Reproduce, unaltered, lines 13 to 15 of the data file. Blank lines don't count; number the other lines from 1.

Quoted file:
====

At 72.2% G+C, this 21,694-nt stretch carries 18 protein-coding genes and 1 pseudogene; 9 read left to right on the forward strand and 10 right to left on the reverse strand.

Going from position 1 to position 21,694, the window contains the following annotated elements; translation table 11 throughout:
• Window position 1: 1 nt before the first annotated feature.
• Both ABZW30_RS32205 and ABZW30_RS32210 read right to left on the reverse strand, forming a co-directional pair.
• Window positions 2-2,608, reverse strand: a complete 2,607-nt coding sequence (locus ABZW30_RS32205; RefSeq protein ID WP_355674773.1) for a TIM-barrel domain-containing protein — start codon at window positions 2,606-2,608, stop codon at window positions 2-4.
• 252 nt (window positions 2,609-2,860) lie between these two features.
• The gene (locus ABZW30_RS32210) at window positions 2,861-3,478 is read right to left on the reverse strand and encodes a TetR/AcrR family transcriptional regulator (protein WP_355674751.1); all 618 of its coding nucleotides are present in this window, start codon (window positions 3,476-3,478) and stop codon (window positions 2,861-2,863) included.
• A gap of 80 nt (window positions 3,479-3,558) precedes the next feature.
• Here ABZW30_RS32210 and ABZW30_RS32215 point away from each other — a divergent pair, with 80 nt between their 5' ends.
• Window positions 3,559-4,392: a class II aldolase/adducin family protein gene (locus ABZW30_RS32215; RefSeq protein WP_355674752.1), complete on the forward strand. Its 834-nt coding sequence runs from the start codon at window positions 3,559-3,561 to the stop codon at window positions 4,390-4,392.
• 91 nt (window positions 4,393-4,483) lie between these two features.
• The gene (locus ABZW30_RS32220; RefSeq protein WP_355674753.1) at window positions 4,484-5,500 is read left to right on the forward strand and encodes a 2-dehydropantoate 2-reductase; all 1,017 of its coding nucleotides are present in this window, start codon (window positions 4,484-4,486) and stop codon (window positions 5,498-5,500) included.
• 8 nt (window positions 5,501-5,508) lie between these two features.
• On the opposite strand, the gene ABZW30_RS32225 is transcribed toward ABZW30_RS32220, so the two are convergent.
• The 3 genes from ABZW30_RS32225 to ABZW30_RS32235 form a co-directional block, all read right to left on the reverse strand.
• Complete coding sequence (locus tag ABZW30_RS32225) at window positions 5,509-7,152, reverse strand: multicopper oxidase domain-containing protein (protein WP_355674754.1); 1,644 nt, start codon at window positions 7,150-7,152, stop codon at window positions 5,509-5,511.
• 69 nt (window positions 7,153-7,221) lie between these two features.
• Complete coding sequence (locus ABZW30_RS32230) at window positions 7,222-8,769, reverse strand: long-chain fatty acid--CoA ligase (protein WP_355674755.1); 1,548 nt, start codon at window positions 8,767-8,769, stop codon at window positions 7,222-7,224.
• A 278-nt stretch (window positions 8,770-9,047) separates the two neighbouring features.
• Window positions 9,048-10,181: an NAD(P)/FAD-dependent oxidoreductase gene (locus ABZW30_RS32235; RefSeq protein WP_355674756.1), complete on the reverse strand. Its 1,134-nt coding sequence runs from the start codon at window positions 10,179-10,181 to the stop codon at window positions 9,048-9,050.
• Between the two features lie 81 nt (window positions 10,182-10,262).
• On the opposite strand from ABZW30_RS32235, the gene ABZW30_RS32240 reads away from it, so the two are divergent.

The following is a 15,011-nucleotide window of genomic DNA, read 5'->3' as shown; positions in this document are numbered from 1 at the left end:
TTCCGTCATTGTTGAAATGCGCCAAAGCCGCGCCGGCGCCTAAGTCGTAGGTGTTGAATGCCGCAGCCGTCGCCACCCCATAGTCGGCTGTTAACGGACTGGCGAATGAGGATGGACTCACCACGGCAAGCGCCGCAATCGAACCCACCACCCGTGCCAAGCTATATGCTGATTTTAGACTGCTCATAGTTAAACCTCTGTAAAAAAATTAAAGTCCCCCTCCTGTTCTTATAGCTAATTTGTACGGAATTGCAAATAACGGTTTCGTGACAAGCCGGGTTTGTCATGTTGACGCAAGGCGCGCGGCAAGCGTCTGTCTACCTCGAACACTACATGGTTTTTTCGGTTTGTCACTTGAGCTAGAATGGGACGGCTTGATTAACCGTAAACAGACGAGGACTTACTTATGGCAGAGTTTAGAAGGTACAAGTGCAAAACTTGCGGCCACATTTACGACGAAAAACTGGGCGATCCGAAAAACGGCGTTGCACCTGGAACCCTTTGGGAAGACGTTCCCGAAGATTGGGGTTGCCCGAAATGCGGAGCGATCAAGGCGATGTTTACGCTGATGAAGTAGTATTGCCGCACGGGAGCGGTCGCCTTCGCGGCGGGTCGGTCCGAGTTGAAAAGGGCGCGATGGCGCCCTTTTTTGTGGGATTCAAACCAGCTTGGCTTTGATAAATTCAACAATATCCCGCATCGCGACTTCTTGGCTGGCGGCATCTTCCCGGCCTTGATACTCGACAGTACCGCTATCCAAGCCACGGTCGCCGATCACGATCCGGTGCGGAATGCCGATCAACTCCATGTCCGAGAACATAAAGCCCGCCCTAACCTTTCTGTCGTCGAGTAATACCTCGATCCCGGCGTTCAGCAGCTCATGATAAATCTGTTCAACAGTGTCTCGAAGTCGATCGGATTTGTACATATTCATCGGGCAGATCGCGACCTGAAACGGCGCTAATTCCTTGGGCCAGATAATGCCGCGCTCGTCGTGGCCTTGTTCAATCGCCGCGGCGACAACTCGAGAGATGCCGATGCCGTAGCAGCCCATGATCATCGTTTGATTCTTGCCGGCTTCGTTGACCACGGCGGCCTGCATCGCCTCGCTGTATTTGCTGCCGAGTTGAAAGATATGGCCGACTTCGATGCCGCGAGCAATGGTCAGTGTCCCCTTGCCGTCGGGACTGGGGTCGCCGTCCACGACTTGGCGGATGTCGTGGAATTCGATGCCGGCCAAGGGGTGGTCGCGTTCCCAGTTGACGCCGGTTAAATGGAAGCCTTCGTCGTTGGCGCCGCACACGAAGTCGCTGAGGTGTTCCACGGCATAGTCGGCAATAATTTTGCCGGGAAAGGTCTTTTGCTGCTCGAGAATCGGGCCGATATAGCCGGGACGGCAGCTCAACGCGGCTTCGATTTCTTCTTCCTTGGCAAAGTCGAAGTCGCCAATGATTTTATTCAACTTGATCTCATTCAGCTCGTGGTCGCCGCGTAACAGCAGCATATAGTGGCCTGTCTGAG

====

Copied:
• 8 nt (window positions 5,501-5,508) lie between these two features.
• On the opposite strand, the gene ABZW30_RS32225 is transcribed toward ABZW30_RS32220, so the two are convergent.
• The 3 genes from ABZW30_RS32225 to ABZW30_RS32235 form a co-directional block, all read right to left on the reverse strand.